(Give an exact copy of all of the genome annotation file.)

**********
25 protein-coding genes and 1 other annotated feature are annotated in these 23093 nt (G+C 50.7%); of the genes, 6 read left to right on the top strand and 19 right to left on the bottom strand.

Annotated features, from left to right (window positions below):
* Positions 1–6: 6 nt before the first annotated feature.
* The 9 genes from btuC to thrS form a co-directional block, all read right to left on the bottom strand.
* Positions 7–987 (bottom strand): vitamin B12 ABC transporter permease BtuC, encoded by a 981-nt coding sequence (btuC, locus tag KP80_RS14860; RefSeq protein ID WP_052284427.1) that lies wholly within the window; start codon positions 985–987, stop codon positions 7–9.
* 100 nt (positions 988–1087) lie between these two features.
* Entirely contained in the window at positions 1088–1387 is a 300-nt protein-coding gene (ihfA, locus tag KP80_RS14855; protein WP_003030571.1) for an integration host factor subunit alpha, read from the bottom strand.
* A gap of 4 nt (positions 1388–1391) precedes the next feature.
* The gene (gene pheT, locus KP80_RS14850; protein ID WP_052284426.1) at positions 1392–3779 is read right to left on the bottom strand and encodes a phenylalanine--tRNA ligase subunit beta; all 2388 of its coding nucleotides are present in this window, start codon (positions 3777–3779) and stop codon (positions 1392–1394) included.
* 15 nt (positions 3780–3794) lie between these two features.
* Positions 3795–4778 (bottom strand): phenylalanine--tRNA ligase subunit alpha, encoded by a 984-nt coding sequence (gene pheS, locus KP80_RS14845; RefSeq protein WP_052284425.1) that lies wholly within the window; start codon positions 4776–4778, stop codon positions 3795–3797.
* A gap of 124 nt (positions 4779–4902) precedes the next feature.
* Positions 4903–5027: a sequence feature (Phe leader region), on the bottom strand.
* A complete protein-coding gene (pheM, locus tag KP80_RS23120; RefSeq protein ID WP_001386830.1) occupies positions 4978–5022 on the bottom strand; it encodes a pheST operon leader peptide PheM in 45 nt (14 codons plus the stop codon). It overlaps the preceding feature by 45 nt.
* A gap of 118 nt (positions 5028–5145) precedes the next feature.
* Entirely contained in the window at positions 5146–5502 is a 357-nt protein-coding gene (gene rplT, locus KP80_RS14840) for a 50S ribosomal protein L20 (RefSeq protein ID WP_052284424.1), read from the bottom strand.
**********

25 protein-coding genes and 1 other annotated feature are annotated in these 23093 nt (G+C 50.7%); of the genes, 6 read left to right on the top strand and 19 right to left on the bottom strand.

Annotated features, from left to right (window positions below):
* Positions 1–6: 6 nt before the first annotated feature.
* The 9 genes from btuC to thrS form a co-directional block, all read right to left on the bottom strand.
* Positions 7–987 (bottom strand): vitamin B12 ABC transporter permease BtuC, encoded by a 981-nt coding sequence (btuC, locus tag KP80_RS14860; RefSeq protein ID WP_052284427.1) that lies wholly within the window; start codon positions 985–987, stop codon positions 7–9.
* 100 nt (positions 988–1087) lie between these two features.
* Entirely contained in the window at positions 1088–1387 is a 300-nt protein-coding gene (ihfA, locus tag KP80_RS14855; protein WP_003030571.1) for an integration host factor subunit alpha, read from the bottom strand.
* A gap of 4 nt (positions 1388–1391) precedes the next feature.
* The gene (gene pheT, locus KP80_RS14850; protein ID WP_052284426.1) at positions 1392–3779 is read right to left on the bottom strand and encodes a phenylalanine--tRNA ligase subunit beta; all 2388 of its coding nucleotides are present in this window, start codon (positions 3777–3779) and stop codon (positions 1392–1394) included.
* 15 nt (positions 3780–3794) lie between these two features.
* Positions 3795–4778 (bottom strand): phenylalanine--tRNA ligase subunit alpha, encoded by a 984-nt coding sequence (gene pheS, locus KP80_RS14845; RefSeq protein WP_052284425.1) that lies wholly within the window; start codon positions 4776–4778, stop codon positions 3795–3797.
* A gap of 124 nt (positions 4779–4902) precedes the next feature.
* Positions 4903–5027: a sequence feature (Phe leader region), on the bottom strand.
* A complete protein-coding gene (pheM, locus tag KP80_RS23120; RefSeq protein ID WP_001386830.1) occupies positions 4978–5022 on the bottom strand; it encodes a pheST operon leader peptide PheM in 45 nt (14 codons plus the stop codon). It overlaps the preceding feature by 45 nt.
* A gap of 118 nt (positions 5028–5145) precedes the next feature.
* Entirely contained in the window at positions 5146–5502 is a 357-nt protein-coding gene (gene rplT, locus KP80_RS14840) for a 50S ribosomal protein L20 (RefSeq protein ID WP_052284424.1), read from the bottom strand.